Historic and modern, central Tokyo is home to the upscale restaurants, department stores and boutiques of the Ginza district, but also slices of traditional Japan such as the Hama-rikyu Gardens and the vast grounds of the Tokyo Imperial Palace. Up the road from Ginza, Nihonbashi epitomises that blend of old and new, with generations-old restaurants and shops alongside the venerable Nihonbashi Takashimaya Shopping Centre and Ginza Mitsukoshi department stores and sleek complexes such as COREDO Nihonbashi. Adding an extra dimension, there’s also the lively subculture hub of Akihabara, high-rise business centres of Marunouchi and Otemachi, and historic shrines such as Hie Jinja and Kanda Myojin.
Where to stay
For those looking to push the boat out, Tokyo has an incredible range of luxury accommodation.
Among the iconic hotels available is the Shangri-La Hotel, Tokyo, which has 200 spacious and elegantly furnished guest rooms. It offers an incredible view of the city and is right next to Tokyo Station.
Imperial Hotel, Tokyo was created in the late 1880s at the request of the Japanese aristocracy to cater to the increasing number of Western visitors to Japan, and remains as elegant as ever.
The luxurious Capitol Hotel Tokyu, located in Akasaka, boasts three restaurants, including Japanese and Chinese eateries, as well as an elegant lounge and bar.
Hotel Chinzanso Tokyo, a luxury five-star hotel with traditional and breathtakingly beautiful Japanese garden, is located in the Bunkyo ward.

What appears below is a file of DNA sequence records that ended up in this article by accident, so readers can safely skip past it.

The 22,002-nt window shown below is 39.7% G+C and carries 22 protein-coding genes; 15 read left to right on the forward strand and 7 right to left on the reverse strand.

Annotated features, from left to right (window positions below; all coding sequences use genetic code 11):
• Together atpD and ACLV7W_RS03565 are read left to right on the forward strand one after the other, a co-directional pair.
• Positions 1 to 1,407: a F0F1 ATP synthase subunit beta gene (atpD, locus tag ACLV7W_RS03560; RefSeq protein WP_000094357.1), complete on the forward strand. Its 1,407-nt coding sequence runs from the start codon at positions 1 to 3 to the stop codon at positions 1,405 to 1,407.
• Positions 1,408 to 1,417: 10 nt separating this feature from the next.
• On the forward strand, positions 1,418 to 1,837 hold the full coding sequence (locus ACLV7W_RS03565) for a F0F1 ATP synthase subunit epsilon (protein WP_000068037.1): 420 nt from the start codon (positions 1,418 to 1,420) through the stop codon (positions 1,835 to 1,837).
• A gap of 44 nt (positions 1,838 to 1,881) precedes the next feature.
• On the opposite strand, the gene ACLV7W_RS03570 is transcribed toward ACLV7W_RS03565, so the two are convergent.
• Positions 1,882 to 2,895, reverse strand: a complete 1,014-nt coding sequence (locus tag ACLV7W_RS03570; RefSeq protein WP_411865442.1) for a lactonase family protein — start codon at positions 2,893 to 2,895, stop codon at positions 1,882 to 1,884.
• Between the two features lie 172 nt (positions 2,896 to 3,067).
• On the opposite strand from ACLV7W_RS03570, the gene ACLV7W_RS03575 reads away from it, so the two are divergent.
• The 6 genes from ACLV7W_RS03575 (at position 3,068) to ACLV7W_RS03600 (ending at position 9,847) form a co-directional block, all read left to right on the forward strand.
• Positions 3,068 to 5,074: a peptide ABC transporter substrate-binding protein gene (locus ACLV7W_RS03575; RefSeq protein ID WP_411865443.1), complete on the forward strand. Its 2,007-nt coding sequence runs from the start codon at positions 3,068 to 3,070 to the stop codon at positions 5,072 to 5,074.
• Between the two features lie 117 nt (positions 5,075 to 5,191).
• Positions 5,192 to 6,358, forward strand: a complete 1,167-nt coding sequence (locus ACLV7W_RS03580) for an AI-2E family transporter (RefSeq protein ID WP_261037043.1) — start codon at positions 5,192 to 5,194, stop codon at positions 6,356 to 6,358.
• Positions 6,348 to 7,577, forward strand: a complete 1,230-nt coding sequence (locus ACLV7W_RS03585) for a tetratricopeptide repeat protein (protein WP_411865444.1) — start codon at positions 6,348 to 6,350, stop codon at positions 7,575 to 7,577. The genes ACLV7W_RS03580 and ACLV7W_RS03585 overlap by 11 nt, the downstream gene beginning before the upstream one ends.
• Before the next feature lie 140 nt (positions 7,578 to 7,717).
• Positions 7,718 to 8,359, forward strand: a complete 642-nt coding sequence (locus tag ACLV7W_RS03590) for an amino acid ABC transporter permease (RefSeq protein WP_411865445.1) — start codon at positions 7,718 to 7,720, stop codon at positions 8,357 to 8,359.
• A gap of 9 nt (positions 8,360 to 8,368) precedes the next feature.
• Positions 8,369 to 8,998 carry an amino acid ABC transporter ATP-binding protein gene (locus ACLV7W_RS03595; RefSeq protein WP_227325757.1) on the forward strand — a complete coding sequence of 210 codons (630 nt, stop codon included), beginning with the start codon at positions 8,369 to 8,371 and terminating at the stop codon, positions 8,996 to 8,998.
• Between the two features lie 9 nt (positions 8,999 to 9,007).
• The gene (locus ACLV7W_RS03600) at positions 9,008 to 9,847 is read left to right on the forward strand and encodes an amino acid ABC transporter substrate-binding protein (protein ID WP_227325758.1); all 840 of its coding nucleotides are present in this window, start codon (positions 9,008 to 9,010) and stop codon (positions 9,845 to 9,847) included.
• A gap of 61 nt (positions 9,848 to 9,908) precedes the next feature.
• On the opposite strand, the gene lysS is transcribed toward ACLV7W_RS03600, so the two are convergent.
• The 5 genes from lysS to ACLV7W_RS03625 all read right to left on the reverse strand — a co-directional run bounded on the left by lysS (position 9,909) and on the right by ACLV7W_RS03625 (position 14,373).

New Otani Tokyo, which includes the Executive House Zen, is nestled within a verdant ten-acre, 400-year-old Japanese Garden. It was a filming location for the 1967 James Bond film You Only Live Twice.
The 33-storey high Prince Park Tower Tokyo is a stone’s throw from the iconic Tokyo Tower. One key selling point is its natural hot spring.
“A fairytale retreat that mixes 1930s glamour with contemporary cool”, according to Small Hotels of the World, Hotel Gajoen Tokyo, in Meguro, retains its Golden Age elegance today.
Directly connected to the Tokyo Station, The Tokyo Station Hotel is a grand redbrick building in the Marunouchi business district, dating back to 1915.
Like so much of Tokyo, Western Tokyo doesn’t fit a single definition. Take Shinjuku, where on one side of the station are gleaming skyscrapers, yet on another are bars and restaurants in the atmospheric alleyways of the Omoide Yokocho and Golden Gai areas, and not to forget the calm expanse of Shinjuku Gyoen National Garden. A few stations away, Shibuya is known for its youthful station area and hectic street crossing. A day spent exploring this part of the city could take in the tranquil Meiji Jingu Shrine, the colourful teen fashions found along Harajuku’s Takeshita-dori Street, and the luxury fashion brands, boutiques and cutting-edge architecture on Omotesando Avenue.